Heart and blood vessel conditions—collectively known as cardiovascular diseases—can develop over years or even decades before triggering an acute health crisis.
It’s widely known that heart disease is the leading cause of death in the United States. Genetic and family history, exercise, diet, and lifestyle choices can increase the likelihood that an individual will develop the blood vessel ailments that can lead to heart disease. Many of these circulatory system ailments are disabling conditions in their own right, of course, but they are most known for the damage they can inflict on cardiac muscles in a heart attack or the weakening effect that comes from restricting blood flow to the heart.
The Social Security Administration, which evaluates disability claims for two important government programs, recognizes that cardiovascular diseases are major causes of disability in the United States. People who file well-documented applications for disability benefits can successfully obtain payment under the Social Security Disability Insurance (SSDI) program—available to people with strong work histories—or the Supplemental Security Income (SSI) program—available to low-income people regardless of work history.
Key Cardiovascular Conditions That Can Earn You Disability Coverage
A few congenital heart conditions are included in the Social Security Administration’s list of ailments qualifying for the Compassionate Allowances program. This list of the most serious and most often fatal conditions will get an applicant the fastest consideration for his disability claim. However, these diseases tend to be very rare.
Most applicants will seek to establish their disability by applying for coverage under a Blue Book listing—a description of a diagnosis with a list of related symptoms that, taken together, mean the applicant will not be able to work productively for at least a year. If an applicant cannot quite match the specifics of a Blue Book listing, he may still be able to qualify by proving that his residual functional capacity—the amount of productive work he is able to accomplish—is too limited. Even for a desk job.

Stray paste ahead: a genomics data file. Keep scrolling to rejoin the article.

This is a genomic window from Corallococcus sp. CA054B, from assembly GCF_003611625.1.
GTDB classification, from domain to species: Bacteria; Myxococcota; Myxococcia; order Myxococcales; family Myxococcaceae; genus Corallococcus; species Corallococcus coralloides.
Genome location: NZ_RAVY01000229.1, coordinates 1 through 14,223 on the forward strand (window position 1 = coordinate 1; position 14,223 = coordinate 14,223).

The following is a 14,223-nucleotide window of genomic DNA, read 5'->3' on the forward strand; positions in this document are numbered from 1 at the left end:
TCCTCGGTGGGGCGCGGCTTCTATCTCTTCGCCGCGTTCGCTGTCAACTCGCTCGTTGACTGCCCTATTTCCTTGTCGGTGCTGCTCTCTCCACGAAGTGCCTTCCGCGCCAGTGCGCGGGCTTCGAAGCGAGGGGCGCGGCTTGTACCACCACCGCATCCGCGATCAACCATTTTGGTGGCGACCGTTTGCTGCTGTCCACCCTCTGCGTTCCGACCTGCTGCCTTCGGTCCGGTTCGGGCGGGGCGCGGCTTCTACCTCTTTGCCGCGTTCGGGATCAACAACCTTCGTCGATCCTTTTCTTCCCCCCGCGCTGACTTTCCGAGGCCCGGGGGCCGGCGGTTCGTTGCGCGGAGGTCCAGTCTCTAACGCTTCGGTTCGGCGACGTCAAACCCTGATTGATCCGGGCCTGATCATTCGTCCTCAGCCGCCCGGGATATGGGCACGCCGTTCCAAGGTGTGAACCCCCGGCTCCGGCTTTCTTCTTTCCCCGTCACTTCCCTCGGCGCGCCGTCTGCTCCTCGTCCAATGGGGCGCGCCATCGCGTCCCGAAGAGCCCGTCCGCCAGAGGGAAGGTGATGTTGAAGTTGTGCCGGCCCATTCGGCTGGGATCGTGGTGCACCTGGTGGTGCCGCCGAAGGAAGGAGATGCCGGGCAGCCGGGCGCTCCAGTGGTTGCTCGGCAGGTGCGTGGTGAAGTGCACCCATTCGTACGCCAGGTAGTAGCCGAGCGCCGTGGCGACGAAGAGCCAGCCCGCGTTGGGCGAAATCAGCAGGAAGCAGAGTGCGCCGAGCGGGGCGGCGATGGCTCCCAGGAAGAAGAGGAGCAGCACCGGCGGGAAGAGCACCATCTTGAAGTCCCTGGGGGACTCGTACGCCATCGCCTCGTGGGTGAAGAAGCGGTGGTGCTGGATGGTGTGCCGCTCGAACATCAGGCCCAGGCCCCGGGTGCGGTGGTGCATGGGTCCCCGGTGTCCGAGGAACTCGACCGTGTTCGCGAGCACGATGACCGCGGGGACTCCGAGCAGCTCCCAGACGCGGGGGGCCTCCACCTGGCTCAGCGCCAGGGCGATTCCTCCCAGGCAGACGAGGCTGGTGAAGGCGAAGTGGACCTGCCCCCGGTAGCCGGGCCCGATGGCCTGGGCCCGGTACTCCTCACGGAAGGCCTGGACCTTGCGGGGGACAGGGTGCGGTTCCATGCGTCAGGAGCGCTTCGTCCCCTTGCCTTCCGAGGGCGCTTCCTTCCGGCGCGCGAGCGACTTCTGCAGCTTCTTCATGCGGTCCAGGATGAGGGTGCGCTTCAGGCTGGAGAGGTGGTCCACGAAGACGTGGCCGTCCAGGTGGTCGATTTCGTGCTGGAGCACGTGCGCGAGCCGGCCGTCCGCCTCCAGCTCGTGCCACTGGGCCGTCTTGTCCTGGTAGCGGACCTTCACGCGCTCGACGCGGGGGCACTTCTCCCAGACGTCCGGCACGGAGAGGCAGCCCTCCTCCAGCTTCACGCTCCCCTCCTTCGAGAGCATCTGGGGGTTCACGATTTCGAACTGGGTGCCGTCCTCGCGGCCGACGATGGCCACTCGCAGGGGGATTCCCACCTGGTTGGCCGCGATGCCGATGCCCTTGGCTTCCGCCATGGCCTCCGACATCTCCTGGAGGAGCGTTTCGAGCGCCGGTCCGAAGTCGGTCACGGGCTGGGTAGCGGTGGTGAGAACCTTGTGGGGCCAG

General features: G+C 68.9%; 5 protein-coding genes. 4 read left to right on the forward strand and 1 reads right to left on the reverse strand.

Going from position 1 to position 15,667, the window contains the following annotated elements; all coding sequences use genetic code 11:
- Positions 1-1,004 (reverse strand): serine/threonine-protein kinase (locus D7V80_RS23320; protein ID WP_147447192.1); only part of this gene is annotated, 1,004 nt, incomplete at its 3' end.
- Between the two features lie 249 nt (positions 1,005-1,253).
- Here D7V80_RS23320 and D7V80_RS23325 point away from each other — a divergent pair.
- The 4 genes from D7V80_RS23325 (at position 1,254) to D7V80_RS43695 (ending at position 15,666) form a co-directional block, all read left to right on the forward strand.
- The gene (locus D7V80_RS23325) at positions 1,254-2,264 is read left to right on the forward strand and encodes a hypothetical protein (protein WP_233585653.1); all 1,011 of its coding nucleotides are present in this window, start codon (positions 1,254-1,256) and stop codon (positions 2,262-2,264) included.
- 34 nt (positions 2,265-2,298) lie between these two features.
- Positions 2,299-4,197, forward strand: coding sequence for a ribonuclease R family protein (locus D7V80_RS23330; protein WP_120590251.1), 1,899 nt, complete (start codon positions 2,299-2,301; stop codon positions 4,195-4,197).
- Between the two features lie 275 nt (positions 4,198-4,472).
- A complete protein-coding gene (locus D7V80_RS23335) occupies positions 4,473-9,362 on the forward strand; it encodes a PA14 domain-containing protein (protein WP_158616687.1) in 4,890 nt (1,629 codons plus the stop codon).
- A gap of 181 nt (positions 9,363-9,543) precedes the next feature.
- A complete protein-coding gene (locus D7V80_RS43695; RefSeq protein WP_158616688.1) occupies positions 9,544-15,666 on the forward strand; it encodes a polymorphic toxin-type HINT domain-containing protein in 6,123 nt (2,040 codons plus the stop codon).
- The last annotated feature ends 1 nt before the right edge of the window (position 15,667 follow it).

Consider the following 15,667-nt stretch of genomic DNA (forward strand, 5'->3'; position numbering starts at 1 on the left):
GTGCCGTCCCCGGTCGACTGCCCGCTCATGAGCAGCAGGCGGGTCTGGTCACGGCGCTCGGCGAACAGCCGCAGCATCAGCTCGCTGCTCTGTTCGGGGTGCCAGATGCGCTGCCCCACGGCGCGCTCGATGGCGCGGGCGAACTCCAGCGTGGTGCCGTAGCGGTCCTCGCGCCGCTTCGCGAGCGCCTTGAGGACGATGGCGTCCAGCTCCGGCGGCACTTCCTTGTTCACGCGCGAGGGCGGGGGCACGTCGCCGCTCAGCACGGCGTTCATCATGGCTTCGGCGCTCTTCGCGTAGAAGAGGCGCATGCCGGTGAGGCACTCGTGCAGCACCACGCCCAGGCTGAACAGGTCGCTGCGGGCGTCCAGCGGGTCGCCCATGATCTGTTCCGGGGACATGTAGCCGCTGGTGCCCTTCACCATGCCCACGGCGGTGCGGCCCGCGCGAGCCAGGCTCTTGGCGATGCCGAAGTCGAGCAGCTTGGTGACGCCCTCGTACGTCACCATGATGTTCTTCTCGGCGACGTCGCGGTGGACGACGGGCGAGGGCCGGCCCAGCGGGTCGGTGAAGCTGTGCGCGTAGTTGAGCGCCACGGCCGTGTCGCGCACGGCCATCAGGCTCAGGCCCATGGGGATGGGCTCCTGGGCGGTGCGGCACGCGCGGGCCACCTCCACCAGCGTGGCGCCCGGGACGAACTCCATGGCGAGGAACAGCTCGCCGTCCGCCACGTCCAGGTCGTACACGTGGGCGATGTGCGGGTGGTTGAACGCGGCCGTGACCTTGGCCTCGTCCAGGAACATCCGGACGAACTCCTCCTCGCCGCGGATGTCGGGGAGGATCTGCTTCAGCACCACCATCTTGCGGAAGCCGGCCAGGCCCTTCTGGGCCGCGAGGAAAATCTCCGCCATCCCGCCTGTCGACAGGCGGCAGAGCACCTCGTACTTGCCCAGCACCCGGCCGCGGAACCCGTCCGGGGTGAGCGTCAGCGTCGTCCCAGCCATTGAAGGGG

Pennsylvania residents from Harrisburg, Steelton, Palmyra, Elizabethtown, and other nearby communities have obtained SSDI benefits by proving they are disabled due to these and similar cardiovascular conditions:
- Aorta aneurysm, or aneurysm of another major blood vessel
- Arteriosclerosis or atherosclerosis
- Chronic venous insufficiency
- Congestive heart failure
- Coronary artery disease
- Heart transplant
- Ischemic heart disease
- Peripheral artery disease
- Recurrent arrhythmias
Do Not Have Your SSDI Application for a Heart Condition Rejected
Statistics show that for every disability application that is granted, about two more are rejected. What makes the difference? The applicants who get successful consideration have made sure all their paperwork is in order, that they have met the requirements for the program, and have a compelling medical record to prove their disability.
If you are applying to get SSDI benefits for your cardiovascular disease, are you absolutely sure you can get everything right the first time? Are you willing to spend time to appeal a decision against you if your application is denied?
At Schmidt Kramer, our Harrisburg disability lawyers have extensive experience working with central Pennsylvania applicants who want things right from the beginning. We regularly work with first-time SSDI applicants as well as clients who are appealing denials of the SSDI claims.
We cannot promise to get you SSDI benefits. We can—and do—promise that we will not bill you for our time unless we can get you the disability income you deserve. Call us at 717-888-8888 or (717) 888-8888 toll-free to arrange a confidential review of your case for FREE, without any obligation. We’d like the opportunity to show you how we can help you.